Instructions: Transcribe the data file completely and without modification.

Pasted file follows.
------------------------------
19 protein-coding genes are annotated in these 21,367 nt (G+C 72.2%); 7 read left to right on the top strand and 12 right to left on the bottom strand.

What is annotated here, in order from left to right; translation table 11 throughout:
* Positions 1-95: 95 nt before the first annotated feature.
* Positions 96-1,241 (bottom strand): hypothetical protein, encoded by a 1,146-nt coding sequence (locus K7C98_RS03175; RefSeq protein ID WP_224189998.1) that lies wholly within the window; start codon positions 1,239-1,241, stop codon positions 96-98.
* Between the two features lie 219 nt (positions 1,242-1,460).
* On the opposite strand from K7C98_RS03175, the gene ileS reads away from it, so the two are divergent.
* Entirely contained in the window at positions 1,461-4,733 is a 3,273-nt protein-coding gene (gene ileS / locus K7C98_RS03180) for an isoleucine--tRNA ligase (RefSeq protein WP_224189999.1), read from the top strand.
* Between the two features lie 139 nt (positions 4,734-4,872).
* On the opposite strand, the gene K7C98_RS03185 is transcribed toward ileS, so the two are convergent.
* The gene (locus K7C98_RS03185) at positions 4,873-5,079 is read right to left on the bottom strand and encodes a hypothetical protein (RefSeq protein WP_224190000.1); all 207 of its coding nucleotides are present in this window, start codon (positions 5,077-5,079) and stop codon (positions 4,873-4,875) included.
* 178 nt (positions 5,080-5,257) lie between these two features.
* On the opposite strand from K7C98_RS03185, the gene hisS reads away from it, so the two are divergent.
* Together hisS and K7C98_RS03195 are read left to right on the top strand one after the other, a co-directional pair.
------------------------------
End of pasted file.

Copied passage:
19 protein-coding genes are annotated in these 21,367 nt (G+C 72.2%); 7 read left to right on the top strand and 12 right to left on the bottom strand.

What is annotated here, in order from left to right; translation table 11 throughout:
* Positions 1-95: 95 nt before the first annotated feature.
* Positions 96-1,241 (bottom strand): hypothetical protein, encoded by a 1,146-nt coding sequence (locus K7C98_RS03175; RefSeq protein ID WP_224189998.1) that lies wholly within the window; start codon positions 1,239-1,241, stop codon positions 96-98.
* Between the two features lie 219 nt (positions 1,242-1,460).
* On the opposite strand from K7C98_RS03175, the gene ileS reads away from it, so the two are divergent.
* Entirely contained in the window at positions 1,461-4,733 is a 3,273-nt protein-coding gene (gene ileS / locus K7C98_RS03180) for an isoleucine--tRNA ligase (RefSeq protein WP_224189999.1), read from the top strand.
* Between the two features lie 139 nt (positions 4,734-4,872).
* On the opposite strand, the gene K7C98_RS03185 is transcribed toward ileS, so the two are convergent.
* The gene (locus K7C98_RS03185) at positions 4,873-5,079 is read right to left on the bottom strand and encodes a hypothetical protein (RefSeq protein WP_224190000.1); all 207 of its coding nucleotides are present in this window, start codon (positions 5,077-5,079) and stop codon (positions 4,873-4,875) included.
* 178 nt (positions 5,080-5,257) lie between these two features.
* On the opposite strand from K7C98_RS03185, the gene hisS reads away from it, so the two are divergent.
* Together hisS and K7C98_RS03195 are read left to right on the top strand one after the other, a co-directional pair.